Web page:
The Tomahawk’s I/O is a good indication of its mid-tier status. The number of USB plugs is down to eight, and both HDMI & DisplayPort hog space. The audio stack’s 3,5mm jacks are a stylish black & red, and an optical S/PDIF out is there too. That leaves a BIOS flash button identical to the Carbon’s and online connection through either 2.5G Ethernet or WiFi 6.
ASUS ROG STRIX Z690-I Gaming WiFi
A 13900K in an SFF case? We’ve heard of crazier build ideas, especially since an mITX board from ASUS has what it takes to pull it off. The STRIX Z690-I Gaming WiFi costs an awful lot for such a tiny board. Still, it offers much in the way of overclocking, connectivity, and robustness. The ITX version of the AORUS Ultra deserves a special mention, too, since it’s cheaper and has Gigabyte’s attention to VRM.
Small does not equal boring in this board’s case as new details pop up with each examined inch. Details like a glossy RGB-lit area in the bottom left with the eye logo. Or the vented I/O shroud that’s as visually intriguing as it is functional. You may even connect two RGB strips to bling the board out further.
VRM implementation is the first thing that contributes to the board’s place among our best LGA 1700 motherboards. Gigabyte has had an influence as the 10+1 stages pack 105A each! The heatsinks keeping everything from turning into a field of lava are smaller than usual by necessity but still large for the format. An I/O shroud-mounted fan helps if things escalate, but that shouldn’t happen unless you try serious overclocking with the 13900K.
A Study in Space Utilization
The board’s bottom section is even more interesting on account of its crafty space-saving layout. You’ll quickly notice two oddly-placed USB plugs in the bottom right corners. These power a tiny daughterboard that houses four SATA ports as well as audio and front panel power. A larger removable board stands to the left. It has a sandwich design that offers two-sided protection to two M.2 drives. It also carries hardware necessary for the board’s main audio.
Kudos to ASUS for designing possibly the best I/O on an mITX board to date. For context, they managed to fit two Thunderbolt 4 and five more regular USB ports of varying generations alongside everything else seen on ATX boards! They had to reduce the audio stack to three 3.5mm jacks, but the optical S/PDIF out is there.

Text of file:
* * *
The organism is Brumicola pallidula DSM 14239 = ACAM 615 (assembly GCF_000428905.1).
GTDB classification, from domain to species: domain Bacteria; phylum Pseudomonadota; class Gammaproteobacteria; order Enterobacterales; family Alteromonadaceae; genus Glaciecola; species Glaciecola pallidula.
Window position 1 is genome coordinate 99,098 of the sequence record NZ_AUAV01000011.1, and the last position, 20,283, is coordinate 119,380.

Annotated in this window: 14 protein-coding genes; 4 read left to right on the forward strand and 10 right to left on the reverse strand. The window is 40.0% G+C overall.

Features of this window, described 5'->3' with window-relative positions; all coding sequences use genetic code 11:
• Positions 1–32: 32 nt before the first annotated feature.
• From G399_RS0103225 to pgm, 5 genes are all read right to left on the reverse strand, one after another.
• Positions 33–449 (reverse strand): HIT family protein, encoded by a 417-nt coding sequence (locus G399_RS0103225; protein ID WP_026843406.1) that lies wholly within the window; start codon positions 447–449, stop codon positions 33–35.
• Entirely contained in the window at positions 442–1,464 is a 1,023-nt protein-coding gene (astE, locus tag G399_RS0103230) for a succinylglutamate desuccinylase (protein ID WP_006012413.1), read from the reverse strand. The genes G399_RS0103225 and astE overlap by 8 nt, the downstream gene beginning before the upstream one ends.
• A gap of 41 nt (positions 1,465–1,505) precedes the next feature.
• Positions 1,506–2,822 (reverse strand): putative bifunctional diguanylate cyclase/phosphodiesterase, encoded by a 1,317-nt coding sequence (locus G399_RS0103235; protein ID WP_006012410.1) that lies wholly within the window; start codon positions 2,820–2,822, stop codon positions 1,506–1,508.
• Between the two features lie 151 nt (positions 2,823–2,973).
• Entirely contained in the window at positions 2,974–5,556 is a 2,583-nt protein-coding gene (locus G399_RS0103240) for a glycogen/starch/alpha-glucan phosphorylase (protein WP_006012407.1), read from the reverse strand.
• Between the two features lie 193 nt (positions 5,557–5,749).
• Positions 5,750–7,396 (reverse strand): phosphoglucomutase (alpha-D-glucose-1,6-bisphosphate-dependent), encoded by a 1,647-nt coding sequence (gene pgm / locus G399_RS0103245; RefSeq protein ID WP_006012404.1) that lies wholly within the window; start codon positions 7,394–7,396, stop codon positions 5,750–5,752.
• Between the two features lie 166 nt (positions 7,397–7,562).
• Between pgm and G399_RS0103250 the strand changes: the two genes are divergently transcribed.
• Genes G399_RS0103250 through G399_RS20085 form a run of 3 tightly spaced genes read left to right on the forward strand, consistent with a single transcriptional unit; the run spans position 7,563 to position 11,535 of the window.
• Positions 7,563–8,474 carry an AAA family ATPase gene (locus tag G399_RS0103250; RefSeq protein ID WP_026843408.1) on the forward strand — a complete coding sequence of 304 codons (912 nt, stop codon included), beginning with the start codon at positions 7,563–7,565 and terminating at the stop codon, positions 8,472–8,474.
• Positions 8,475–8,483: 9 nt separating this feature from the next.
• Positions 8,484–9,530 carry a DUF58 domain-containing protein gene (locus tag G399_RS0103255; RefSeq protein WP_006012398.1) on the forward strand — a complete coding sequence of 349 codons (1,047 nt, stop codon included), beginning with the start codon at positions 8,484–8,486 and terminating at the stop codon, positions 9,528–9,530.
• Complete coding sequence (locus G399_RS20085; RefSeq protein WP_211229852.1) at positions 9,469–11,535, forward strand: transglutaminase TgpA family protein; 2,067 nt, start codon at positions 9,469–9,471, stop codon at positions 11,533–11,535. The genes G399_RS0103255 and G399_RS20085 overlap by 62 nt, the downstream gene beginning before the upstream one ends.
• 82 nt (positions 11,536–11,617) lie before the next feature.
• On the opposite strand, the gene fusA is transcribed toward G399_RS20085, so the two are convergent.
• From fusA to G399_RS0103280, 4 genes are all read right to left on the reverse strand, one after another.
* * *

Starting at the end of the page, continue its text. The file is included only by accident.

That leaves the same online connectivity plugs seen on most other Z690 boards and, more impressively, clear CMOS and Bios flashback buttons. HDMI may be superfluous due to Thunderbolt’s DisplayPort capabilities. We won’t complain since nothing was gutted to make room for it.
Gigabyte Z690 AORUS Elite AX
Putting together an Alder Lake build won’t be easy on your wallet, doubly so if your current GPU can’t comfortably handle new games like Forza Horizon 5. Going for a cheaper z690 motherboard will help soften the blow. Moreover, choosing a model like the AORUS Elite AX won’t disappoint as the reduced price barely reflects on its robust feature set.
Gigabyte’s AORUS lineup shares a similar aesthetic. So much so that the Elite AX is nigh identical to the Pro, a slightly more expensive board with marginally better stats. Compared to the Master, the Elite AX lacks a backplate and shows off more of the PCB at the bottom. It’s also more RGB-focused as there’s a strip to the right, and AORUS lights up on the I/O shroud.
VRM composition and robustness is the chief downgrade from the Master. We’re dealing with Gigabyte, so even the cheaper solution is formidable. The mobo uses single 70A phases with a 16+1+2 layout. They’ll handle an overclocked 12600K with ease without generating excessive heat. That places the Elite AX among the best LGA 1700 motherboards to get for the CPU before the release of B660.
Upbeat Price, Acceptable Compromises
We applaud Gigabyte for making many of its mid-range models in DDR4 as well as DDR5 variants. Such is the case with this one. You can go for DDR4 and save even more by harnessing existing hardware or jump into the next generation without spending a fortune.
Cost had to be cut somewhere, so the Elite AX has one fewer M.2 slot than the competition. However, Gigabyte somewhat made up for this by making all four PCIe 4.0 ready. The heatsink coverage is smaller than on the Master, revealing some lovely red WIMA capacitors for audiophiles to appreciate. You get six standard SATA ports capable of several RAID configurations too. Only the top GPU lane works with PCIe 5.0, while the bottom two still use PCIe 3.0 at reduced transfer speeds.
There are far fewer headers related to heat management on this board. Still, they’re adaptive enough to accommodate either AIO or air cooling. The I/O holds no overclocking aids, but you do get reset, Q-flash, and clear CMOS controls as part of the internal connections array.
Ten USB ports occupy much of the I/O & range from USB 2.0 to 20Gbps USB-C. DisplayPort and HDMI let you use the second generation of Xe graphics, while WiFi6 antennas & a 2.5G Ethernet jack handle connectedness. Not everything is rosy, though. The Elite AX gets a black mark for its basic audio setup. WIMA capacitors and Realtek’s ALC1220 codec aside, the I/O only has one audio-out jack, a mic jack, and optical S/PDIF out.